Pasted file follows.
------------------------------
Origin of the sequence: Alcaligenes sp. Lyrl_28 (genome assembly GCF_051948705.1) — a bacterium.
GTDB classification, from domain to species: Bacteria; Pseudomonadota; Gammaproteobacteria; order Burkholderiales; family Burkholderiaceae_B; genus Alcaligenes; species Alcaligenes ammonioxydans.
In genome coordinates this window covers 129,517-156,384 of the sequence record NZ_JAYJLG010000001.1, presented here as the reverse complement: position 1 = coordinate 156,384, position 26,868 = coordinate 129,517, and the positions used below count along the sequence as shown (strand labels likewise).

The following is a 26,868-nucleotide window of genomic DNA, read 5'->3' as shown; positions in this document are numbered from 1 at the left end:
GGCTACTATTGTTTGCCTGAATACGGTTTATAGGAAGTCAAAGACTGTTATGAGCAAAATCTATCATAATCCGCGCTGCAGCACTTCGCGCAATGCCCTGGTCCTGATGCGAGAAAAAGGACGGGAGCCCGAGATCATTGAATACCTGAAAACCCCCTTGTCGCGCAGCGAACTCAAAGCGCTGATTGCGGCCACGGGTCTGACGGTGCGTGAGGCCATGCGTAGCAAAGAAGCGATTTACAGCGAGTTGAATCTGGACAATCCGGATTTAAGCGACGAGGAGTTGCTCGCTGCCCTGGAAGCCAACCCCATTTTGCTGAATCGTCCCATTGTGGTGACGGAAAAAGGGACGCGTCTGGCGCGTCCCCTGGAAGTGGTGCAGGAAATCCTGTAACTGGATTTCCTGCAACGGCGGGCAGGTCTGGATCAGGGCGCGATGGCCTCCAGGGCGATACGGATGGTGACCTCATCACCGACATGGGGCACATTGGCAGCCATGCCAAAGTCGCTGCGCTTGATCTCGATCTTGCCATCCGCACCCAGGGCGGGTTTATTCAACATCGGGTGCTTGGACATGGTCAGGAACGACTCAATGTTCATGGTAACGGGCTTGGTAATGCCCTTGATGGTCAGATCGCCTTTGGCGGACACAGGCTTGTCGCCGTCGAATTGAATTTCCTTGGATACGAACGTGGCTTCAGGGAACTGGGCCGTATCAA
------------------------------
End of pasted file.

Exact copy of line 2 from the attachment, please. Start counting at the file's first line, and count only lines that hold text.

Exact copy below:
GTDB classification, from domain to species: Bacteria; Pseudomonadota; Gammaproteobacteria; order Burkholderiales; family Burkholderiaceae_B; genus Alcaligenes; species Alcaligenes ammonioxydans.